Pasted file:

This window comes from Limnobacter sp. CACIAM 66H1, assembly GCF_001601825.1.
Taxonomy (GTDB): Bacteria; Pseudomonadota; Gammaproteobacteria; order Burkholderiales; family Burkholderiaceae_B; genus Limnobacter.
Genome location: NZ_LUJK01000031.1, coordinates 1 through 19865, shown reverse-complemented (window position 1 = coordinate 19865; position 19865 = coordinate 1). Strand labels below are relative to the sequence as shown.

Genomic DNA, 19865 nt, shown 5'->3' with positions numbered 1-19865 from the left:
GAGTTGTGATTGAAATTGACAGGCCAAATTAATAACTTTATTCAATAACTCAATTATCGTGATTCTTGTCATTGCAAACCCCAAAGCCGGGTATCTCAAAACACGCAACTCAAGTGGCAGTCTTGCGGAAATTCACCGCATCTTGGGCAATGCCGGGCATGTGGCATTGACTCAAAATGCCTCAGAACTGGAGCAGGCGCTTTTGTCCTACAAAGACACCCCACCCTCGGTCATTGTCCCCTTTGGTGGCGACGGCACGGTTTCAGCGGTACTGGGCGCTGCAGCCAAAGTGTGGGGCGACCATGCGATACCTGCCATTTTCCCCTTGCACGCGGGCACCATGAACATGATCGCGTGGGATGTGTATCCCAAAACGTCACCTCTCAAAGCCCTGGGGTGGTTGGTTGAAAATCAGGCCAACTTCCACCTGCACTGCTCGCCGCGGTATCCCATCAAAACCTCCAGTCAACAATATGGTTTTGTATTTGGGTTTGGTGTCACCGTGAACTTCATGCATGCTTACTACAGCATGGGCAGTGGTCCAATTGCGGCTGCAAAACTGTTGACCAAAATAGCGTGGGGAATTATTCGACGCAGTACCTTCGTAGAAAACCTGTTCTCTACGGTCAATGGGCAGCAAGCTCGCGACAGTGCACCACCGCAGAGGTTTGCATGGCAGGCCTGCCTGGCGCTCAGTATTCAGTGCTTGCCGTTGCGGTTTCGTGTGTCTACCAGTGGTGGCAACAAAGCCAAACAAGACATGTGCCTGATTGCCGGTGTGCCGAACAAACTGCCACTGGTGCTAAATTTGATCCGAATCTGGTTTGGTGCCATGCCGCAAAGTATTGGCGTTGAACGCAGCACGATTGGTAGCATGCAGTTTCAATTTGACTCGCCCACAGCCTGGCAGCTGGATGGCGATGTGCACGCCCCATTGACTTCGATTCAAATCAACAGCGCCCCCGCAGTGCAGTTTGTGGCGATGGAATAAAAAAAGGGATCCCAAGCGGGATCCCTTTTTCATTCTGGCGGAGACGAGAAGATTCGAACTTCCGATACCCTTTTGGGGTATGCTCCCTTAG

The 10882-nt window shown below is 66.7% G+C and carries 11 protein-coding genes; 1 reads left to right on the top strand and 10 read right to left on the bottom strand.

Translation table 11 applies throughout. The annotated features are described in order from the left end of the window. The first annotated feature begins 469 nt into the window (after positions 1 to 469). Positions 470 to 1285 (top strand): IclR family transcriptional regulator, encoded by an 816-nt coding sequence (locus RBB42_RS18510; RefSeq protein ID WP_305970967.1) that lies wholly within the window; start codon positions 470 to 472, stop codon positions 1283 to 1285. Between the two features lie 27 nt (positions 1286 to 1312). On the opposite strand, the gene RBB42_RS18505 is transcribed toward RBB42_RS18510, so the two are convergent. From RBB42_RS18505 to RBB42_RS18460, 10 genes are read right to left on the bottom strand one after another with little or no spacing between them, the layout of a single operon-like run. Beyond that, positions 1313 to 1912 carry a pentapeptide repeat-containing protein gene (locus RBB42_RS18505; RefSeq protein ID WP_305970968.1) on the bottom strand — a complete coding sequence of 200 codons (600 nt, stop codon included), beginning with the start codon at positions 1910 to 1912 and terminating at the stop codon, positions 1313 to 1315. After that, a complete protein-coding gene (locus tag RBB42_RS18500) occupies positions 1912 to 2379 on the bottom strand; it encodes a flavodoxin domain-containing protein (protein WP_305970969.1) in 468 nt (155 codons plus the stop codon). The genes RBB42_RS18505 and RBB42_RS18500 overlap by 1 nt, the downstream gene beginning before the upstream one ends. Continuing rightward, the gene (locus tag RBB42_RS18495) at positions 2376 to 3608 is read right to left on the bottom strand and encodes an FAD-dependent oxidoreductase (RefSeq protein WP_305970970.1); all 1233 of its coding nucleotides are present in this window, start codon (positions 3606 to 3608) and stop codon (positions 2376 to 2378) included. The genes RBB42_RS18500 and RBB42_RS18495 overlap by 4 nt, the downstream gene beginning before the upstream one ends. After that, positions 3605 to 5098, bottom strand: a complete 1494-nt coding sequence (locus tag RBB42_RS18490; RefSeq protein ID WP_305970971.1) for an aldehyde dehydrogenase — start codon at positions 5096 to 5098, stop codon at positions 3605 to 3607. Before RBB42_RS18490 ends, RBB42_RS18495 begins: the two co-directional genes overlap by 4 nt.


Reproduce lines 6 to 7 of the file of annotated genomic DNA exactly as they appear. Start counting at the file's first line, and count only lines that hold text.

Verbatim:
The 10882-nt window shown below is 66.7% G+C and carries 11 protein-coding genes; 1 reads left to right on the top strand and 10 read right to left on the bottom strand.

Translation table 11 applies throughout. The annotated features are described in order from the left end of the window. The first annotated feature begins 469 nt into the window (after positions 1 to 469). Positions 470 to 1285 (top strand): IclR family transcriptional regulator, encoded by an 816-nt coding sequence (locus RBB42_RS18510; RefSeq protein ID WP_305970967.1) that lies wholly within the window; start codon positions 470 to 472, stop codon positions 1283 to 1285. Between the two features lie 27 nt (positions 1286 to 1312). On the opposite strand, the gene RBB42_RS18505 is transcribed toward RBB42_RS18510, so the two are convergent. From RBB42_RS18505 to RBB42_RS18460, 10 genes are read right to left on the bottom strand one after another with little or no spacing between them, the layout of a single operon-like run. Beyond that, positions 1313 to 1912 carry a pentapeptide repeat-containing protein gene (locus RBB42_RS18505; RefSeq protein ID WP_305970968.1) on the bottom strand — a complete coding sequence of 200 codons (600 nt, stop codon included), beginning with the start codon at positions 1910 to 1912 and terminating at the stop codon, positions 1313 to 1315. After that, a complete protein-coding gene (locus tag RBB42_RS18500) occupies positions 1912 to 2379 on the bottom strand; it encodes a flavodoxin domain-containing protein (protein WP_305970969.1) in 468 nt (155 codons plus the stop codon). The genes RBB42_RS18505 and RBB42_RS18500 overlap by 1 nt, the downstream gene beginning before the upstream one ends. Continuing rightward, the gene (locus tag RBB42_RS18495) at positions 2376 to 3608 is read right to left on the bottom strand and encodes an FAD-dependent oxidoreductase (RefSeq protein WP_305970970.1); all 1233 of its coding nucleotides are present in this window, start codon (positions 3606 to 3608) and stop codon (positions 2376 to 2378) included. The genes RBB42_RS18500 and RBB42_RS18495 overlap by 4 nt, the downstream gene beginning before the upstream one ends. After that, positions 3605 to 5098, bottom strand: a complete 1494-nt coding sequence (locus tag RBB42_RS18490; RefSeq protein ID WP_305970971.1) for an aldehyde dehydrogenase — start codon at positions 5096 to 5098, stop codon at positions 3605 to 3607. Before RBB42_RS18490 ends, RBB42_RS18495 begins: the two co-directional genes overlap by 4 nt.